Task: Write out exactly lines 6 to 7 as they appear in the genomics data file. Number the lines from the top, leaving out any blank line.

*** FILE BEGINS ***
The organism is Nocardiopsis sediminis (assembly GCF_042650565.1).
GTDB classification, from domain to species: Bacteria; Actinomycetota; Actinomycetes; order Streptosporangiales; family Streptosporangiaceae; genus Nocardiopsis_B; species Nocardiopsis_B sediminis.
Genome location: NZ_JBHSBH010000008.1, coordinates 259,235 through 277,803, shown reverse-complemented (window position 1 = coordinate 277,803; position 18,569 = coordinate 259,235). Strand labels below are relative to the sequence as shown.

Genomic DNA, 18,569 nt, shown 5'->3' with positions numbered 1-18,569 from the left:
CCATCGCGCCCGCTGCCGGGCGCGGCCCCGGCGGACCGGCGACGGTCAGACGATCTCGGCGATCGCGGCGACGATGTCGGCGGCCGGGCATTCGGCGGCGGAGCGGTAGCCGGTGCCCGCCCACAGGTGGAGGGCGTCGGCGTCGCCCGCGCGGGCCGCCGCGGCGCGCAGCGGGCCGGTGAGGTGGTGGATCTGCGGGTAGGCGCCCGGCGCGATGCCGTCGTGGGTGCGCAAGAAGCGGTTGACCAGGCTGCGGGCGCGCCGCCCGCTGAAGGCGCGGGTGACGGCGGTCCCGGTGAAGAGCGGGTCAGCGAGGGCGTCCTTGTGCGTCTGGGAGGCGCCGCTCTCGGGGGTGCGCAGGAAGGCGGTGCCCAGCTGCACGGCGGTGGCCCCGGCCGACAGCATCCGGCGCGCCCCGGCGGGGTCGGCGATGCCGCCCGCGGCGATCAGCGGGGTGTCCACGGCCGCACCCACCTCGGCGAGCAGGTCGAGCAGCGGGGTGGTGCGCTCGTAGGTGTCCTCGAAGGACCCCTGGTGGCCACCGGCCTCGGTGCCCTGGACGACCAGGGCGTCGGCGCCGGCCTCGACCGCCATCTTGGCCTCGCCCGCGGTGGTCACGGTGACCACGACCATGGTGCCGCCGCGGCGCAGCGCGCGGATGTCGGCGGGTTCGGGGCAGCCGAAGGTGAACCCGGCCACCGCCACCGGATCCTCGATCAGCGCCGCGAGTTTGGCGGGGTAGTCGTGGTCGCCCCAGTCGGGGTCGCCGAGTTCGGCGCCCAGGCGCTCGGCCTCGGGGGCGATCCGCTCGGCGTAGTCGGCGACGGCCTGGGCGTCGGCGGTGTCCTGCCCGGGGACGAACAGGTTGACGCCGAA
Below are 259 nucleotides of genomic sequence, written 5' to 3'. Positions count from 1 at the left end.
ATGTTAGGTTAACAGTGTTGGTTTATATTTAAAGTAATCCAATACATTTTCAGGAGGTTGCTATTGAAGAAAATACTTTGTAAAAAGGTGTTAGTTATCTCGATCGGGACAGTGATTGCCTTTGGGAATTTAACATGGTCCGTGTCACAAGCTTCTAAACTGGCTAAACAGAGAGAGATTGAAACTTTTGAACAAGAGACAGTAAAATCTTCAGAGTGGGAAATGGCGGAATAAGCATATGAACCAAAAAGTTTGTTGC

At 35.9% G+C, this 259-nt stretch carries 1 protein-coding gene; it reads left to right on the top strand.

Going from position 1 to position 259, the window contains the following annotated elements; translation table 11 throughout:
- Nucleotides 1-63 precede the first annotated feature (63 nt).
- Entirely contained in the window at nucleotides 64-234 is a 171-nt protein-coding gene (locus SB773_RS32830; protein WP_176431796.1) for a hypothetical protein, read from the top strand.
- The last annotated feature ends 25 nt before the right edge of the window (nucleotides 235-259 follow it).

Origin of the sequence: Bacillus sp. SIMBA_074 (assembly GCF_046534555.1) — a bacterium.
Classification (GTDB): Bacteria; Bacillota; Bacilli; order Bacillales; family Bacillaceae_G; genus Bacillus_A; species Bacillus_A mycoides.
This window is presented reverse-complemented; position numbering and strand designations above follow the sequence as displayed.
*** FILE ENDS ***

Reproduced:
Below are 259 nucleotides of genomic sequence, written 5' to 3'. Positions count from 1 at the left end.
ATGTTAGGTTAACAGTGTTGGTTTATATTTAAAGTAATCCAATACATTTTCAGGAGGTTGCTATTGAAGAAAATACTTTGTAAAAAGGTGTTAGTTATCTCGATCGGGACAGTGATTGCCTTTGGGAATTTAACATGGTCCGTGTCACAAGCTTCTAAACTGGCTAAACAGAGAGAGATTGAAACTTTTGAACAAGAGACAGTAAAATCTTCAGAGTGGGAAATGGCGGAATAAGCATATGAACCAAAAAGTTTGTTGC